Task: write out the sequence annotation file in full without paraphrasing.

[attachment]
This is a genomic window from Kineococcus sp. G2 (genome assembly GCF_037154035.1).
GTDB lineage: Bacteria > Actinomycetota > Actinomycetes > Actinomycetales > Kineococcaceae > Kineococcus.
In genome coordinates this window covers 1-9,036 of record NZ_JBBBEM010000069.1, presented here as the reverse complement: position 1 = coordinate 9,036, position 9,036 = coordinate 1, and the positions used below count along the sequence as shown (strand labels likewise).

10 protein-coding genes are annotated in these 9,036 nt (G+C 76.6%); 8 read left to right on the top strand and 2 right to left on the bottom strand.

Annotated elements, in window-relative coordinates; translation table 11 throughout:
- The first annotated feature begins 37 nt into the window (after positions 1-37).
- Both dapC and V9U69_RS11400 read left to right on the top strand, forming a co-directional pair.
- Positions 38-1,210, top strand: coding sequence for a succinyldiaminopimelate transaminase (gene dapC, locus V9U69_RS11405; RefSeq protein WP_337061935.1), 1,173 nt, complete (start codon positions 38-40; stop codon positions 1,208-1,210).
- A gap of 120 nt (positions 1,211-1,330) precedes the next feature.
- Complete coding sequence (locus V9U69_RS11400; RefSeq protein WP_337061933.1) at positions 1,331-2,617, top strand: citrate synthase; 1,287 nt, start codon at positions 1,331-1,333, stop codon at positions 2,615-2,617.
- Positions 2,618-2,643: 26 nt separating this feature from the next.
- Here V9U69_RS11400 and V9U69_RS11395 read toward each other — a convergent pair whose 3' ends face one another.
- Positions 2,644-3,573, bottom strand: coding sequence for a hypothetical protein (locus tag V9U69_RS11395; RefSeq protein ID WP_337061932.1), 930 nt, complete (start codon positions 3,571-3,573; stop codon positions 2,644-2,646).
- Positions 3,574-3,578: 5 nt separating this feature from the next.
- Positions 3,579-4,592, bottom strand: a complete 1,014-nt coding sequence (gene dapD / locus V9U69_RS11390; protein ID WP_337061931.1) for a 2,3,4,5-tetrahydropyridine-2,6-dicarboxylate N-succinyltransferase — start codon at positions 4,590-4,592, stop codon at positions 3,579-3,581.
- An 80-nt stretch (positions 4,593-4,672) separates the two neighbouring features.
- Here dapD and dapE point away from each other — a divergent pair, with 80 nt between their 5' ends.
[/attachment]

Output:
This is a genomic window from Kineococcus sp. G2 (genome assembly GCF_037154035.1).
GTDB lineage: Bacteria > Actinomycetota > Actinomycetes > Actinomycetales > Kineococcaceae > Kineococcus.
In genome coordinates this window covers 1-9,036 of record NZ_JBBBEM010000069.1, presented here as the reverse complement: position 1 = coordinate 9,036, position 9,036 = coordinate 1, and the positions used below count along the sequence as shown (strand labels likewise).

10 protein-coding genes are annotated in these 9,036 nt (G+C 76.6%); 8 read left to right on the top strand and 2 right to left on the bottom strand.

Annotated elements, in window-relative coordinates; translation table 11 throughout:
- The first annotated feature begins 37 nt into the window (after positions 1-37).
- Both dapC and V9U69_RS11400 read left to right on the top strand, forming a co-directional pair.
- Positions 38-1,210, top strand: coding sequence for a succinyldiaminopimelate transaminase (gene dapC, locus V9U69_RS11405; RefSeq protein WP_337061935.1), 1,173 nt, complete (start codon positions 38-40; stop codon positions 1,208-1,210).
- A gap of 120 nt (positions 1,211-1,330) precedes the next feature.
- Complete coding sequence (locus V9U69_RS11400; RefSeq protein WP_337061933.1) at positions 1,331-2,617, top strand: citrate synthase; 1,287 nt, start codon at positions 1,331-1,333, stop codon at positions 2,615-2,617.
- Positions 2,618-2,643: 26 nt separating this feature from the next.
- Here V9U69_RS11400 and V9U69_RS11395 read toward each other — a convergent pair whose 3' ends face one another.
- Positions 2,644-3,573, bottom strand: coding sequence for a hypothetical protein (locus tag V9U69_RS11395; RefSeq protein ID WP_337061932.1), 930 nt, complete (start codon positions 3,571-3,573; stop codon positions 2,644-2,646).
- Positions 3,574-3,578: 5 nt separating this feature from the next.
- Positions 3,579-4,592, bottom strand: a complete 1,014-nt coding sequence (gene dapD / locus V9U69_RS11390; protein ID WP_337061931.1) for a 2,3,4,5-tetrahydropyridine-2,6-dicarboxylate N-succinyltransferase — start codon at positions 4,590-4,592, stop codon at positions 3,579-3,581.
- An 80-nt stretch (positions 4,593-4,672) separates the two neighbouring features.
- Here dapD and dapE point away from each other — a divergent pair, with 80 nt between their 5' ends.